Mrs. Fields Ain't Got Nothing On Him

Spot Conlon made the best Christmas cookies.

This wasn't opinion. This was a cold, hard, fact.

Everyone knew it. Just taking a bite out of one of those Christmas tree cookies, covered in those little green glittery sugar-crystals . . .it was like Heaven. Cookie Heaven.

Of course, nobody said anything. Spot didn't like people advertising the fact that he was a master cookie baker. Race wondered why Spot didn't just stop making them, if he didn't want people to know. Then he figured that, if Spot stopped because of other people, that would make him look weak. So Spot kept doing it, while silently intimidating everyone to keep their big mouths shut about it. And they did. At least to his face.

Along the way, Race had somehow become Spot's Christmas cookie handler. Race thought it might be on account of the fact that he had known Spot the longest. If anyone else asked Spot for cookies, they'd just end up with a glare and, "Make your own damn cookies."

On the other hand, when Race asked on behalf of his poor, cookie starved friends, he would usually just get a grunt and a noncommittal shrug. However, the next day there would always be a new batch of cookies in Race's locker, ready to be delivered. It wasn't like Spot didn't know that Race was delivering Christmas cookies to other people. Race made it a point to never ask for cookies for himself. It wasn't that he didn't think Spot's Christmas cookies were delicious. He did, and he snagged at least one from every batch Spot made. But the idea of asking Spot to make cookies for him just felt . . . wrong. It was an unwritten rule in their friendship. In fact, it was so unwritten that Race honestly didn't know if Spot cared about it one way or another. However, even if he knew Spot didn't care, Race still wouldn't ask. Other people asked Spot for cookies. Not him.

He hadn't given this policy much thought, until he made a particularly surprising discovery. See, it turned out that he kinda liked watching Spot bake. In a less-than-totally-pure-intentions kind of way. Race had come to this realization totally by accident. He and Spot had plans to go to the mall, since Race still needed to get presents for his family. He had dropped by Spot's house and, as usual, just walked right in. Spot was in the kitchen, as usual, baking away.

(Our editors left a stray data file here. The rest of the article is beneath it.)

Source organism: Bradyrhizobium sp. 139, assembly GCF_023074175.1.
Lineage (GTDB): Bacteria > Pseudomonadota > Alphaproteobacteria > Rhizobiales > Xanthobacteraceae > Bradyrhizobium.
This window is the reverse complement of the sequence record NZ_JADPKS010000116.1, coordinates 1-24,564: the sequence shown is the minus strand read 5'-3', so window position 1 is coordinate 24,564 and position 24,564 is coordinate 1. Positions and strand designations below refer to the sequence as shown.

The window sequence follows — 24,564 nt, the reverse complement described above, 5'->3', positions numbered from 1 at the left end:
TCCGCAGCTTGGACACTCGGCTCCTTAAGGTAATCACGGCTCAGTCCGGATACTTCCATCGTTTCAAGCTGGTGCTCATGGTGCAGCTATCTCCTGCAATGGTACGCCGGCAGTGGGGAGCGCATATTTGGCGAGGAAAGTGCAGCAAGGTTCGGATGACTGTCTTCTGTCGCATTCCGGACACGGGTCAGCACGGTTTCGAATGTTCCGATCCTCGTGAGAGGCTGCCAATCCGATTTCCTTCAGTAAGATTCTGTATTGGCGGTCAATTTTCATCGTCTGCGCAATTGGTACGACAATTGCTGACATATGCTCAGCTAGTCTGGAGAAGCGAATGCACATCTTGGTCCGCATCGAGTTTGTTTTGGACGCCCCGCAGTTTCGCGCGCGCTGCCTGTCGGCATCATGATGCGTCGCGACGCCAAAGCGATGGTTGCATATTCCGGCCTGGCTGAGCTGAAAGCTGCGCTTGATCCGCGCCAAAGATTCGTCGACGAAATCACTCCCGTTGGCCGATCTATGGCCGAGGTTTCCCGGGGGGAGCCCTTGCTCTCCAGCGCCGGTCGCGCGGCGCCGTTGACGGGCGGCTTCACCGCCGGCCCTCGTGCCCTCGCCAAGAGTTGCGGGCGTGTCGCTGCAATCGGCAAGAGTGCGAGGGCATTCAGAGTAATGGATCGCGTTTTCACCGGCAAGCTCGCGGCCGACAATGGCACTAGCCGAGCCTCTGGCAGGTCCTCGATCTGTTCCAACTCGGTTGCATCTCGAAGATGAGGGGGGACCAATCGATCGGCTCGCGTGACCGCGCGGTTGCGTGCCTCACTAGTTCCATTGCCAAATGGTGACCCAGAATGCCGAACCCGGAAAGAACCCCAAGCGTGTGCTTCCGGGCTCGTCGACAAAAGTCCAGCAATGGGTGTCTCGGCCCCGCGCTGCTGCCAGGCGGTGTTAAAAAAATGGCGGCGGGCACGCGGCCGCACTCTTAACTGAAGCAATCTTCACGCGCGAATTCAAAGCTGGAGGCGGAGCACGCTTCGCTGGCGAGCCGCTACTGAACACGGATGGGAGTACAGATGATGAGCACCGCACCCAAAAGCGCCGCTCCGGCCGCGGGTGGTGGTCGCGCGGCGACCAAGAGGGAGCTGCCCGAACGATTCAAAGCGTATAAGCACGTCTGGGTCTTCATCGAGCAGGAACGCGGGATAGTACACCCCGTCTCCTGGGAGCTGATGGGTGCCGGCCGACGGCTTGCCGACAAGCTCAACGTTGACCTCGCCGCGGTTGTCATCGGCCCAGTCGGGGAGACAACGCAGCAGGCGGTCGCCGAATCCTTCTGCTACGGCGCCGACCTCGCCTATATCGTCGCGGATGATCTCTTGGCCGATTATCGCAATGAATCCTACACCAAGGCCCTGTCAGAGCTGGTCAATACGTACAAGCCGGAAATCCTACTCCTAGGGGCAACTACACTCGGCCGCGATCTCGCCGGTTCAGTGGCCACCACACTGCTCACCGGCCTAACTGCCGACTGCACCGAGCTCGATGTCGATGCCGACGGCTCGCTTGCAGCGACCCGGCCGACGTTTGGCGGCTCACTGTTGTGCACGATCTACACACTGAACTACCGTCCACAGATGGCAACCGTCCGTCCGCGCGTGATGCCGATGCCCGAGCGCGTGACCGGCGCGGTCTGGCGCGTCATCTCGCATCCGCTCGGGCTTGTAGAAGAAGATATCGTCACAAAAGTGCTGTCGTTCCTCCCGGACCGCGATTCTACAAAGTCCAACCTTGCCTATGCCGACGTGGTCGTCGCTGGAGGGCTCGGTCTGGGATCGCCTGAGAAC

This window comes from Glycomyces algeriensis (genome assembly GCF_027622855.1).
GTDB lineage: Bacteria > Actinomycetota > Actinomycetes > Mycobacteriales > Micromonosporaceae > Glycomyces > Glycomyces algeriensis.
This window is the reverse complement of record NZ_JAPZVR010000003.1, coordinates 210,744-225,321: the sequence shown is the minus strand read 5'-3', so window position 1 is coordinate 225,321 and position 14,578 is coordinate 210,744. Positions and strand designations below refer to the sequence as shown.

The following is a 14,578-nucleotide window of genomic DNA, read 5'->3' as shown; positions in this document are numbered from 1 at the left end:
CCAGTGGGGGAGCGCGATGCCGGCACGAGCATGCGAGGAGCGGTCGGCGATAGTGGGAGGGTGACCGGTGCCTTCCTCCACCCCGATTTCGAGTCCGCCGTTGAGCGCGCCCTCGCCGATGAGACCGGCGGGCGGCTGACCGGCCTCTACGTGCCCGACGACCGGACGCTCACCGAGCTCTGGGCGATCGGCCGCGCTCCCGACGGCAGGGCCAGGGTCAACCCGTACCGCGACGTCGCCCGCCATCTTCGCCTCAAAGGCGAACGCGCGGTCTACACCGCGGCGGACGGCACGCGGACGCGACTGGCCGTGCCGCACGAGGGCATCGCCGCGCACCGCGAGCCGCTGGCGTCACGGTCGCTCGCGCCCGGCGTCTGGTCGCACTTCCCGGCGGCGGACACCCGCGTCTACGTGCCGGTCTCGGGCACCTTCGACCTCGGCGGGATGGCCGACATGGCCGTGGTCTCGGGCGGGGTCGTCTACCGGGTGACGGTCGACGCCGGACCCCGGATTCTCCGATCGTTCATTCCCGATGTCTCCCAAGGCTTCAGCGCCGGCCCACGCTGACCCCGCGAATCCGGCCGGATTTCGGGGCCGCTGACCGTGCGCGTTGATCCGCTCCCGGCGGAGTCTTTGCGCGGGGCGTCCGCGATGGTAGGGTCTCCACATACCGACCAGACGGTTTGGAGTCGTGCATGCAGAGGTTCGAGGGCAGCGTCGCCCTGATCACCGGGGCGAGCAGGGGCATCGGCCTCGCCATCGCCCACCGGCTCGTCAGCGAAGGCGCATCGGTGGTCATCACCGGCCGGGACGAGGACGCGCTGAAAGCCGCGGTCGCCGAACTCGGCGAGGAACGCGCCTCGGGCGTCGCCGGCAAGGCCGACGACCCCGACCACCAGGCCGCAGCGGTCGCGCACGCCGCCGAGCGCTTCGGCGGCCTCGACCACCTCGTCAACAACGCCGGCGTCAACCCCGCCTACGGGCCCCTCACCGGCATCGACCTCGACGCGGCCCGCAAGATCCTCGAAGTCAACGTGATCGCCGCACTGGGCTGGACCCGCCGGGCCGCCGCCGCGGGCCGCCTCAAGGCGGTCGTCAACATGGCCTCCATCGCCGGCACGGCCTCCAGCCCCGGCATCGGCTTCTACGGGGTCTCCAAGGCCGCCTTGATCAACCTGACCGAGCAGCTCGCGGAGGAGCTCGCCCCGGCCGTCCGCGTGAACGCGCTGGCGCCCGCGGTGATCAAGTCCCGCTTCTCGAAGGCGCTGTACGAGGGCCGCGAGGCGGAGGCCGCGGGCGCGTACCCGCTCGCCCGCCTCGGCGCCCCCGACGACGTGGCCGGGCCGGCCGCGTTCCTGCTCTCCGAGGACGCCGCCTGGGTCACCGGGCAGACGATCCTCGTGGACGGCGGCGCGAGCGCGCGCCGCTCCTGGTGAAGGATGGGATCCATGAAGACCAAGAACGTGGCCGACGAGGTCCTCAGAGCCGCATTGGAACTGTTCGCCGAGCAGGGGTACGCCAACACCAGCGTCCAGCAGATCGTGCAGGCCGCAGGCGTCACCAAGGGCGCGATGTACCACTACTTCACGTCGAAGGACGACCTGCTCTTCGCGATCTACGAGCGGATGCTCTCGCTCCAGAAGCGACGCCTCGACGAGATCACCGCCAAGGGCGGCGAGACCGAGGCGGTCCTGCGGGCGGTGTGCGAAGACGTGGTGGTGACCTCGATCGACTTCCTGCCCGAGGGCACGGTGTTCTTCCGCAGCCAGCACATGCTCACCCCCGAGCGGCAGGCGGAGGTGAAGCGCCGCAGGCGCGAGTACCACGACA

Now, it wasn't like Race had never seen Spot bake cookies before. Hell, in a few misguided attempts at bonding he'd even helped Spot. Or rather, Race had tried to help him. So there was nothing particularly unique or special about what Race had seen.

Except . . .Race hadn't really noticed Spot baking before. He hadn't noticed the way Spot focused so intently when he was measuring ingredients. Or the way his face screwed up against the heat when he was grabbing things out of the oven. Or about a million other things that Race hadn't noticed until he did, and it changed everything.

He had just stared for a few minutes, unaware of how much time had passed, until Spot turned to him and said, "You ready to go yet?"

Instantly it had snapped Race out of his trance, and he quickly looked away and attempted to give the impression that he had been fixated by the magnets on Spot's refrigerator before answering, "I've been waiting here long enough."

They had gone to the mall, and Spot hadn't said anything about the incident, and Race sure as hell wasn't going to bring it up. He had a few theories about this sudden noticing, none of which made him feel particularly comfortable with himself.